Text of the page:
Jan 14 11:30pm The first Huygens picture from 16 km (~10mi) shows channels that they claim are rivers, but to me it looks like it could be the tops of clouds. Incredible, the pic of rocks- but surprising how much one rockfield looks like any other (Mars). The 5 mile high shot shows a jumble with what looks like patches of liquid, and the wide composite is a lake with whitecaps- the closeup even shows shoals. They lost one radio channel from the Huygens, but every bit of data was recieved from the other- with the 8 time redundant transmission, into the twin 2.2 gig hard drives on the Cassini- top of the line in 1996.

Jan 21
ESA Bulletin: "These channels merge into river systems running into lakebeds featuring offshore 'islands' and 'shoals' remarkably similar to those on Earth...However, the fluid involved is methane, a simple organic compound that can exist as a liquid or gas at Titan's sub-170°C temperatures, rather than water as on Earth.... Heat generated by Huygens warmed the soil beneath the probe and both the GCMS and SSP detected bursts of methane gas boiled out of surface material, reinforcing methane's principal role...Surface images show small rounded pebbles in a dry riverbed. Spectra measurements are consistent with a composition of dirty water ice rather than silicate rocks, rock-like solid at Titan's temperatures.
Titan's soil appears to consist at least in part of precipitated deposits of the organic haze that shrouds the planet. This dark material settles out of the atmosphere. When washed off high elevations by methane rain, it concentrates at the bottom of the drainage channels and riverbeds contributing to the dark areas seen in DISR images.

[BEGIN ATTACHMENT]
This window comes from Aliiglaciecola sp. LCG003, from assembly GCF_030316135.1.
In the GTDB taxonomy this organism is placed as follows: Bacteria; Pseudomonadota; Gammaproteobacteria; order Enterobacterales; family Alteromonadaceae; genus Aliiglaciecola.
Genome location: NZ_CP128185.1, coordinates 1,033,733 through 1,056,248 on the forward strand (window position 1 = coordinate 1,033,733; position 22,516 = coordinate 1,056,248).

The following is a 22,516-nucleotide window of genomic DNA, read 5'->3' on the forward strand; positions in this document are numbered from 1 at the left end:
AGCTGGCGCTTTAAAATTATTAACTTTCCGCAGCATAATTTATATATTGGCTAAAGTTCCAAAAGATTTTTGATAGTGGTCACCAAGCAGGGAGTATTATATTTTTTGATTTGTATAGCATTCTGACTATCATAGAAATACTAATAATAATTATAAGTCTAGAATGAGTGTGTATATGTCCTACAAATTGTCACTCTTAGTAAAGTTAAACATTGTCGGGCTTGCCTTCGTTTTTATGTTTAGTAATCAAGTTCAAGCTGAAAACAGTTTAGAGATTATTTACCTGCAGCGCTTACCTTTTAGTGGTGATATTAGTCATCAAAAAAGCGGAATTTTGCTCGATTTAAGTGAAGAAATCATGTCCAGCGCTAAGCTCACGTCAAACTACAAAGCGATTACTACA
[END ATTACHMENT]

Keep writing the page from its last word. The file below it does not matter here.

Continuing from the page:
New, stunning evidence based on finding atmospheric argon 40 indicates that Titan has experienced volcanic activity generating not lava, as on Earth, but water ice and ammonia.
Instead of liquid water, Titan has liquid methane. Instead of silicate rocks, Titan has frozen water ice. Instead of dirt, Titan has hydrocarbon particles settling out of the atmosphere, and instead of lava, Titanian volcanoes spew very cold ice."    landing site

                  composite panorama of surface as landing- methane lake w whitecaps (cu of shore above)

Michael Hammerschlag has written articles about the Voyager missions to the Outer planets, the SETI project, and worked on the Subaru telescope on the summit of Mauna Kea, Hawaii, the biggest astronomical complex on Earth.


Titan PICS from Cassini:


TITAN Facts:


Big JPL Press Release:


Huygens Instruments:



European Space Agency- Huygens:

ESA Pictures


State of Space ’97:  Mir problems, Cassini launch and foretold Mars missions failures and shuttle disaster

 moon Iapetus 888 mi. diameter tar-like color is on top of ice from organic dust accumulated in orbital passage according to JPL's Johnson

*for a long time they thought Titan was the biggest, which it is, if you include atmosphere, but Ganymede has a 69mi. bigger diameter.
As far as I'm concerned Titan is still Titanic.


                                   2007 Proven Lakes

              River and Delta System

melting point (°C)               -182                            -183                          -188                       -210 
boiling point (°C)                -162                              -89                             -42                       -196
                                          Methane                      Ethane                      Propane              Nitrogen
formula                                  CH4                          C2H6                         C3H8                        N2

To determine Kelvin temp subtract number from 273